In addition to water, water, and MORE water (to keep flushing the urinary tract), plain (no sugars/fruits) yogurt (orally and/or topically) can help, especially if it's early on. UTIs can eventually travel up to the bladder and cause a bladder infection, which is more serious, so I would suggest calling the doctor if she doesn't improve within 24 hours. HTH

Link to comment
Share on other sites

Due to my love of all the things I've listed in the "things to avoid", I get chronic UTIs. Cranberry juice will not help if the infection is already there. What I do when I feel one coming on, is take vitamin C, and drink tons of water. I also keep Cystix on hand for the pain. Cystix does not color the urine, and it will give you instant relief until you can get into the doctor. A trip to the doctor (with labs) will run you about $125 if you don't have insurance. It's worth the money if you think she has a UTI because it can spread quickly to her kidneys if not treated. And kidney infections are no fun.

 

Some things to avoid to prevent UTIs include:

 

No hot tubs or bath tubs - and absolutely NO bubble baths of any kind

Chocolate

Caffeine

Blue cheese

Soda

Spicy foods

There are a few other things (having to do with "tea time") that would not apply to your DD, so I won't list those.

 

Some things to do to prevent UTIs:

 

Drink lots of water.

Take vitamin C tablets/pills

Drink cranberry or orange juice

Showers instead of baths

Wiping from 'front to back'

 

I hope your DD feels better soon.

 

I completely agree! I have also suffered from chronic UTIs and that is the same list of what I need to avoid as well. Definitely drink LOTS of water. I have also found it helpful to take a cranberry supplement. If you get the cranberry juice, make sure it's 100% juice and not mostly sugar water or a cocktail. I would sometimes just buy cranberries and heat them a little... doesn't taste that great but it worked!

Link to comment
Share on other sites

Thanks, Ladies for all your help!

 

She's sleeping now. . . . . (ETA: she's up now!)

 

Really, I could bet on this NOT being Diabetes. She's not thirstier than usual, she's just having pain when she urinates and is going a little more often than usual. She says it's worse at night. . . . probably b/c she's my go-go-go energy kid, and she finally slows down then.

 

We're going to go with drinking lots of water, tylenol for pain, a little cranberry juice, and keep an eye on it. If she's worse tomorrow, or has any fever, I'll take her in.

 

ETA: I just realized something. This started last week, when we were going to the local YMCA pretty frequently to swim. They're really good about caring for their pools, but could the sudden increase in swimming activity have an effect?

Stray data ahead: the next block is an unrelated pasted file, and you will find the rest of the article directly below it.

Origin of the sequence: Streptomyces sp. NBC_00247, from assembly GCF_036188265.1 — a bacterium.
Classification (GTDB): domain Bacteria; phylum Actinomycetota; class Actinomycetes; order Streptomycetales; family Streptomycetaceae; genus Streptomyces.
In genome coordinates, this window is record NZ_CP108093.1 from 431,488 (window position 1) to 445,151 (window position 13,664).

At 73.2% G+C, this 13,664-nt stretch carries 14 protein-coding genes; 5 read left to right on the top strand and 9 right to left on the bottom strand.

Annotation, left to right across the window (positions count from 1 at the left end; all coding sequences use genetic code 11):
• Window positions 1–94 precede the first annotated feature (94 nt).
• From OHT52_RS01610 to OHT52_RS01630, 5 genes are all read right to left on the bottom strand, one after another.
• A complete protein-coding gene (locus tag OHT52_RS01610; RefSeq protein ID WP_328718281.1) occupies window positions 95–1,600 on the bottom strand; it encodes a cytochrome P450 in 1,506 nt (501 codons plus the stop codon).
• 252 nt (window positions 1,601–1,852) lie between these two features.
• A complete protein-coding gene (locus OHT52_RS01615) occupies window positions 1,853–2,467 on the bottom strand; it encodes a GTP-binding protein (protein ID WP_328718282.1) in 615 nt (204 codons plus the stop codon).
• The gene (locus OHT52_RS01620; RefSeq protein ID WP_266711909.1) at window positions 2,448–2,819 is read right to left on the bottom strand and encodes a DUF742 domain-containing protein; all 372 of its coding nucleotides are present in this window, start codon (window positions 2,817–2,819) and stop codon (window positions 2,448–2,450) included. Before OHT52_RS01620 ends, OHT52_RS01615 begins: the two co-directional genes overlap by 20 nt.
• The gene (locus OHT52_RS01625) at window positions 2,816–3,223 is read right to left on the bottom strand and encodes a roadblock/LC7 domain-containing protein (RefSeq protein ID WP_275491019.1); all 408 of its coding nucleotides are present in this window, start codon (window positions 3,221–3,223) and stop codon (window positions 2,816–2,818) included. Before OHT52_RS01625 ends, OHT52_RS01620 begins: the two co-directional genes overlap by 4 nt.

Link to comment
Share on other sites

Google "over the counter UTI test." Looks like you can test at home to see if she has a UTI.

 

As far as I know there is no way to cure a UTI other than medicine. (Or at least I've never been able to :glare:) I could drink a lot of water, and it would help cut down on the pain, but it never cured it. Oddly enough, the more water you drink, the more you pee, but the less pain you feel. It washes away enough of the bacteria (I guess) to cut back on the pain. But when I would stop drinking, the pain would come raging back.

 

And, usually UTI's HURT. A LOT. UTI pain is such that I would pee and break out in a sweat from the pain. You can't fake breaking out in a sweat.

 

So, if she starts to hurt, also get an OTC pain reliever just for UTI's--often near the tampons and stuff. Not with the regular medicine. Don't know why. (The OTC tests are probably there, too.) Tylenol and such won't work.

Link to comment
Share on other sites

This started last week, when we were going to the local YMCA pretty frequently to swim. They're really good about caring for their pools, but could the sudden increase in swimming activity have an effect?

 

I absolutely think that swimming in chlorinated pools can increase the risk of a UTI. From what I've read, it predisposes you to infection by lowering the acidity "down there".

Link to comment
Share on other sites

Join the conversation

You can post now and register later. If you have an account, sign in now to post with your account.

Guest
Reply to this topic...

×   Pasted as rich text.   Paste as plain text instead

  Only 75 emoji are allowed.

×   Your link has been automatically embedded.   Display as a link instead

×   Your previous content has been restored.   Clear editor

×   You cannot paste images directly. Upload or insert images from URL.

 Share

×
×
  • Create New...